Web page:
Mexico To Release Endangered Wolves Into The Wild

By Peter O'Dowd
September 13, 2011

Photo courtesy U.S. Fish & Wildlife Service.
A Mexican Gray Wolf.

PHOENIX -- The Mexican government will release from captivity five Mexican Wolves in Northeastern Sonora.

The release will happen on a ranch in the Mexican border state, according to the Arizona Game and Fish Department.

U.S. officials say they hope the animals will wander north, and breed with the Mexican Wolves living in Arizona and New Mexico.

"We’re not asking them to drop them on the border so they will cross over," said Tom Buckley, a spokesman for the U.S. Fish & Wildlife Service. "But, if they do, it will be a good thing for the recovery of the species."

Of course, there's no telling where the animals will go once they're set loose in Mexico. If they go north and find mates, it will improve the animals' genetic diversity, Buckley says.

The Mexican Wolf has been listed as an endangered species in the U.S. since the 1970s.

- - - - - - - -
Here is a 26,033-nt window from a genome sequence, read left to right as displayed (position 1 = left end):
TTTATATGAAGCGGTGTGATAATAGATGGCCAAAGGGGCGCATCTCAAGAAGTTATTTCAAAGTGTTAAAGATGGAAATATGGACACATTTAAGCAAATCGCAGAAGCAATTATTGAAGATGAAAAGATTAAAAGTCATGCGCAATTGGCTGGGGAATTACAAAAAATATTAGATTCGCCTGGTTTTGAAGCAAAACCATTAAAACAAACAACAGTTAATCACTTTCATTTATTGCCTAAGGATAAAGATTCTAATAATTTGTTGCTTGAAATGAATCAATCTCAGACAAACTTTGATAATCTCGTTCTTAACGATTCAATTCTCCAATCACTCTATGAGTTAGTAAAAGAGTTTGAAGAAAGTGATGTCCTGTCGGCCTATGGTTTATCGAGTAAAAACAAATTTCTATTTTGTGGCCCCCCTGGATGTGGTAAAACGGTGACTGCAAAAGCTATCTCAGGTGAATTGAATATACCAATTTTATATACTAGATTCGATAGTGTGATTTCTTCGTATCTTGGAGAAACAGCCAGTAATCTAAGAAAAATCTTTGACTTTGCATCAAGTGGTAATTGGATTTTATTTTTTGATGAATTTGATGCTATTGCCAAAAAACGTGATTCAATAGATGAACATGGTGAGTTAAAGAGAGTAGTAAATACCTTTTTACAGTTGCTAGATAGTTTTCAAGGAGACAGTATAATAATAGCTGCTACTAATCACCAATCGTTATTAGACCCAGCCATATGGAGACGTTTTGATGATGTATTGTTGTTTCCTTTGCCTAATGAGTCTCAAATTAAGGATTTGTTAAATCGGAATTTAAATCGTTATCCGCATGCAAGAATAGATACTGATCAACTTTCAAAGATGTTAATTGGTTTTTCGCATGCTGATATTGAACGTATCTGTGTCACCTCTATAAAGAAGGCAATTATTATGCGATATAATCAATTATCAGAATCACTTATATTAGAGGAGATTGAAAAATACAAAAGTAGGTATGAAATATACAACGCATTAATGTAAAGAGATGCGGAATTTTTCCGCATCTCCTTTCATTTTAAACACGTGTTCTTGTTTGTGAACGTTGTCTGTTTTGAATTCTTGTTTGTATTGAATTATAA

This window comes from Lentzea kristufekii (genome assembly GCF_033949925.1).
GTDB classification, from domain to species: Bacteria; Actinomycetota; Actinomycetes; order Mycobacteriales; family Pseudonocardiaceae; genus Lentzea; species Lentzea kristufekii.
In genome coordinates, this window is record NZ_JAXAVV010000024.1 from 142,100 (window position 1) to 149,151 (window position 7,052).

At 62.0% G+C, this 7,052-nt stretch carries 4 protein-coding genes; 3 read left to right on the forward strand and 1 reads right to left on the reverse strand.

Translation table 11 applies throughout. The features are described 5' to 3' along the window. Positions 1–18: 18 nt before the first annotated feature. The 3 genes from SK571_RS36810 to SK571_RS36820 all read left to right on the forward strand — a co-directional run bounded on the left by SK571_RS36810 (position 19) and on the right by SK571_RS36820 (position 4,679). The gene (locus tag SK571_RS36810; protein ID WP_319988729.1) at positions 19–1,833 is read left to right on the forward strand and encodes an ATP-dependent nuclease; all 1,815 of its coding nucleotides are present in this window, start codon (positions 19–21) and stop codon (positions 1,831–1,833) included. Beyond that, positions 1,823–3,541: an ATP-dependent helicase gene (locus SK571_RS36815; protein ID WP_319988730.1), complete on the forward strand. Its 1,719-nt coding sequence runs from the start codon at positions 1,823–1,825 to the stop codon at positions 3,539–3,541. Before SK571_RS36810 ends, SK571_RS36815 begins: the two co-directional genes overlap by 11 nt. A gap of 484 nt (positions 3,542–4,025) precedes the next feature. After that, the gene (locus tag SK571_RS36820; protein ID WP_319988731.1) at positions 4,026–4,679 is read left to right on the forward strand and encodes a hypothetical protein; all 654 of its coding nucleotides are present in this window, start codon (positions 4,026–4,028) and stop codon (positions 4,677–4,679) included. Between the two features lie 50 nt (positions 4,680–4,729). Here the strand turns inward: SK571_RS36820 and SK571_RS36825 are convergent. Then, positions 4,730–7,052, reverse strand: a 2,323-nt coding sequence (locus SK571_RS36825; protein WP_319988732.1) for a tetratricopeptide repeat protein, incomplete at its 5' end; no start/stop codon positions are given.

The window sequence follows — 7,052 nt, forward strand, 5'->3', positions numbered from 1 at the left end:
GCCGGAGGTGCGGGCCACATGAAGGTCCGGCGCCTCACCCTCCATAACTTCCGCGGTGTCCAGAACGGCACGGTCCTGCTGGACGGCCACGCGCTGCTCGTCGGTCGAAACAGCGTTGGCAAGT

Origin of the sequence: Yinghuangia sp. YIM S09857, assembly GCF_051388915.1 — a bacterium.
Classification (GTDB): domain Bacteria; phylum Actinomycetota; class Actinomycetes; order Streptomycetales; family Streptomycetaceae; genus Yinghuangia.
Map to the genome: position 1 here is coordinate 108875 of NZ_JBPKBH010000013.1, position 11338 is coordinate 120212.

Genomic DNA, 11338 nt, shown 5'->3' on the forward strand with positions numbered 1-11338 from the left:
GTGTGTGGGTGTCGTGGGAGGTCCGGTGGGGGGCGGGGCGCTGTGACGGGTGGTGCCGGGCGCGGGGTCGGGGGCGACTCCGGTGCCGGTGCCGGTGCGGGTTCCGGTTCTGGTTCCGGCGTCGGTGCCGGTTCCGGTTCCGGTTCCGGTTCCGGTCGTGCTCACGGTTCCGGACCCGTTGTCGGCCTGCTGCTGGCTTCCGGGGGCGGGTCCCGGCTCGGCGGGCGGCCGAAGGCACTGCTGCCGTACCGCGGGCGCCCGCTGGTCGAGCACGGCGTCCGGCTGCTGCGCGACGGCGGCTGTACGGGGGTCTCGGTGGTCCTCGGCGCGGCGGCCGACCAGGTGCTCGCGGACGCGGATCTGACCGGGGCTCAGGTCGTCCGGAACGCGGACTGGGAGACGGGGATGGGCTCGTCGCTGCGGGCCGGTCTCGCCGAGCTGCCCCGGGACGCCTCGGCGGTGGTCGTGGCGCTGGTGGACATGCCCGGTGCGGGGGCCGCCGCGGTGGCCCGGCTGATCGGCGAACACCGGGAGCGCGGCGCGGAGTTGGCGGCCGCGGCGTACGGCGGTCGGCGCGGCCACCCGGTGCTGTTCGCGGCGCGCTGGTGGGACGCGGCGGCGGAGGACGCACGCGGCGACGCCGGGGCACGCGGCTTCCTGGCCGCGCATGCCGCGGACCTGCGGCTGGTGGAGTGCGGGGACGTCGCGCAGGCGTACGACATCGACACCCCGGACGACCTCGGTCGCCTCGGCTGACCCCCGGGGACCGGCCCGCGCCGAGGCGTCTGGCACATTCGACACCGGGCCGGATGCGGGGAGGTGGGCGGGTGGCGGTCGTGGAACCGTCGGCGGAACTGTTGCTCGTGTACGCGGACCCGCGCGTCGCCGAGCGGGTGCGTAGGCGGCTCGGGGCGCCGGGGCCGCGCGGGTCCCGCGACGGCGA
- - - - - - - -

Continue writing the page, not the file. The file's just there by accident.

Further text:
The animals have a long, and often contentious, history in the West. Ranchers traditionally despise the animals because they attack and eat their livestock.

In 1998, 11 Mexican wolves reared in captivity were released into the Blue Range Recovery Area in Eastern Arizona. The population now numbers 50, and the animals roam across the state line into New Mexico.

The Mexican government has been working with its counterparts in the U.S. Mexico has raised 66 wolves in captivity, Buckley said.

"The wolves they will be putting on the ground will be the very first from their captive breeding facilities," he said.

The animals will wear satellite collars. If they cross into the U.S., Buckley said they will be protected.